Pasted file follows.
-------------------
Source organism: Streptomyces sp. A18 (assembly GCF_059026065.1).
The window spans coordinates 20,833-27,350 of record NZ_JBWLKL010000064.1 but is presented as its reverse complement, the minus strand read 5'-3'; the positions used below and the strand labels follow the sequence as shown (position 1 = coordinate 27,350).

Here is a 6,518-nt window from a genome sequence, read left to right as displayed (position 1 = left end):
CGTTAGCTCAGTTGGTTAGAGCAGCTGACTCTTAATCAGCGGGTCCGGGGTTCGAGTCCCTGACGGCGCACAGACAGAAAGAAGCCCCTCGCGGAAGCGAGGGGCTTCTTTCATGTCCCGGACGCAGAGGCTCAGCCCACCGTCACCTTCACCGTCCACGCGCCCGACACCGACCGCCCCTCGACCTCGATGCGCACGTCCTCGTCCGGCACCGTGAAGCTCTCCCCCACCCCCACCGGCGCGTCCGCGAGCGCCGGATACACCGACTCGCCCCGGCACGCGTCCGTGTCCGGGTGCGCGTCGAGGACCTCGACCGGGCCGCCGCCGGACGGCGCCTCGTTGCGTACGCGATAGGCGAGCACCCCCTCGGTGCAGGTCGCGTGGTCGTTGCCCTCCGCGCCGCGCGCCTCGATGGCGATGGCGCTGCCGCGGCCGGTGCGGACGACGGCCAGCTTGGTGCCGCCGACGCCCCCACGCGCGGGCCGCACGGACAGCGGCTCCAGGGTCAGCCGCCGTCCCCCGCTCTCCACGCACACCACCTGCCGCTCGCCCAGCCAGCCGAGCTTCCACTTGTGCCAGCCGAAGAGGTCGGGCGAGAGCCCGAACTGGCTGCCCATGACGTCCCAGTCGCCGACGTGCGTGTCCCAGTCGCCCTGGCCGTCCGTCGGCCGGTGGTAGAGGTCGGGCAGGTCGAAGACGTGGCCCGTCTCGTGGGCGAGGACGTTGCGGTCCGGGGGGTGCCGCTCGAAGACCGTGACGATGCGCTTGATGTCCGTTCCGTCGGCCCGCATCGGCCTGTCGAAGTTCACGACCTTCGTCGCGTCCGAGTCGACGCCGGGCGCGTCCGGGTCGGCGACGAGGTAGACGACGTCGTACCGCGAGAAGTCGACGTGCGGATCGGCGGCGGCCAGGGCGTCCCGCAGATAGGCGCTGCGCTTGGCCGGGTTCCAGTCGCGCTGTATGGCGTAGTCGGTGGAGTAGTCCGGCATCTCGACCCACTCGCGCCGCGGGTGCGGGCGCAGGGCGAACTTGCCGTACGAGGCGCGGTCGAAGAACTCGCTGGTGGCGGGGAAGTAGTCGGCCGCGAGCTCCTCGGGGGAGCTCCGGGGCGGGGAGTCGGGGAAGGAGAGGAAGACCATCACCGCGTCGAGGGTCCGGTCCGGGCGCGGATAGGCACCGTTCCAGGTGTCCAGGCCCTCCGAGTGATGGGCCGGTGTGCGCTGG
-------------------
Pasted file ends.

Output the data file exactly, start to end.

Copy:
Source organism: Streptomyces sp. A18 (assembly GCF_059026065.1).
The window spans coordinates 20,833-27,350 of record NZ_JBWLKL010000064.1 but is presented as its reverse complement, the minus strand read 5'-3'; the positions used below and the strand labels follow the sequence as shown (position 1 = coordinate 27,350).

Here is a 6,518-nt window from a genome sequence, read left to right as displayed (position 1 = left end):
CGTTAGCTCAGTTGGTTAGAGCAGCTGACTCTTAATCAGCGGGTCCGGGGTTCGAGTCCCTGACGGCGCACAGACAGAAAGAAGCCCCTCGCGGAAGCGAGGGGCTTCTTTCATGTCCCGGACGCAGAGGCTCAGCCCACCGTCACCTTCACCGTCCACGCGCCCGACACCGACCGCCCCTCGACCTCGATGCGCACGTCCTCGTCCGGCACCGTGAAGCTCTCCCCCACCCCCACCGGCGCGTCCGCGAGCGCCGGATACACCGACTCGCCCCGGCACGCGTCCGTGTCCGGGTGCGCGTCGAGGACCTCGACCGGGCCGCCGCCGGACGGCGCCTCGTTGCGTACGCGATAGGCGAGCACCCCCTCGGTGCAGGTCGCGTGGTCGTTGCCCTCCGCGCCGCGCGCCTCGATGGCGATGGCGCTGCCGCGGCCGGTGCGGACGACGGCCAGCTTGGTGCCGCCGACGCCCCCACGCGCGGGCCGCACGGACAGCGGCTCCAGGGTCAGCCGCCGTCCCCCGCTCTCCACGCACACCACCTGCCGCTCGCCCAGCCAGCCGAGCTTCCACTTGTGCCAGCCGAAGAGGTCGGGCGAGAGCCCGAACTGGCTGCCCATGACGTCCCAGTCGCCGACGTGCGTGTCCCAGTCGCCCTGGCCGTCCGTCGGCCGGTGGTAGAGGTCGGGCAGGTCGAAGACGTGGCCCGTCTCGTGGGCGAGGACGTTGCGGTCCGGGGGGTGCCGCTCGAAGACCGTGACGATGCGCTTGATGTCCGTTCCGTCGGCCCGCATCGGCCTGTCGAAGTTCACGACCTTCGTCGCGTCCGAGTCGACGCCGGGCGCGTCCGGGTCGGCGACGAGGTAGACGACGTCGTACCGCGAGAAGTCGACGTGCGGATCGGCGGCGGCCAGGGCGTCCCGCAGATAGGCGCTGCGCTTGGCCGGGTTCCAGTCGCGCTGTATGGCGTAGTCGGTGGAGTAGTCCGGCATCTCGACCCACTCGCGCCGCGGGTGCGGGCGCAGGGCGAACTTGCCGTACGAGGCGCGGTCGAAGAACTCGCTGGTGGCGGGGAAGTAGTCGGCCGCGAGCTCCTCGGGGGAGCTCCGGGGCGGGGAGTCGGGGAAGGAGAGGAAGACCATCACCGCGTCGAGGGTCCGGTCCGGGCGCGGATAGGCACCGTTCCAGGTGTCCAGGCCCTCCGAGTGATGGGCCGGTGTGCGCTGG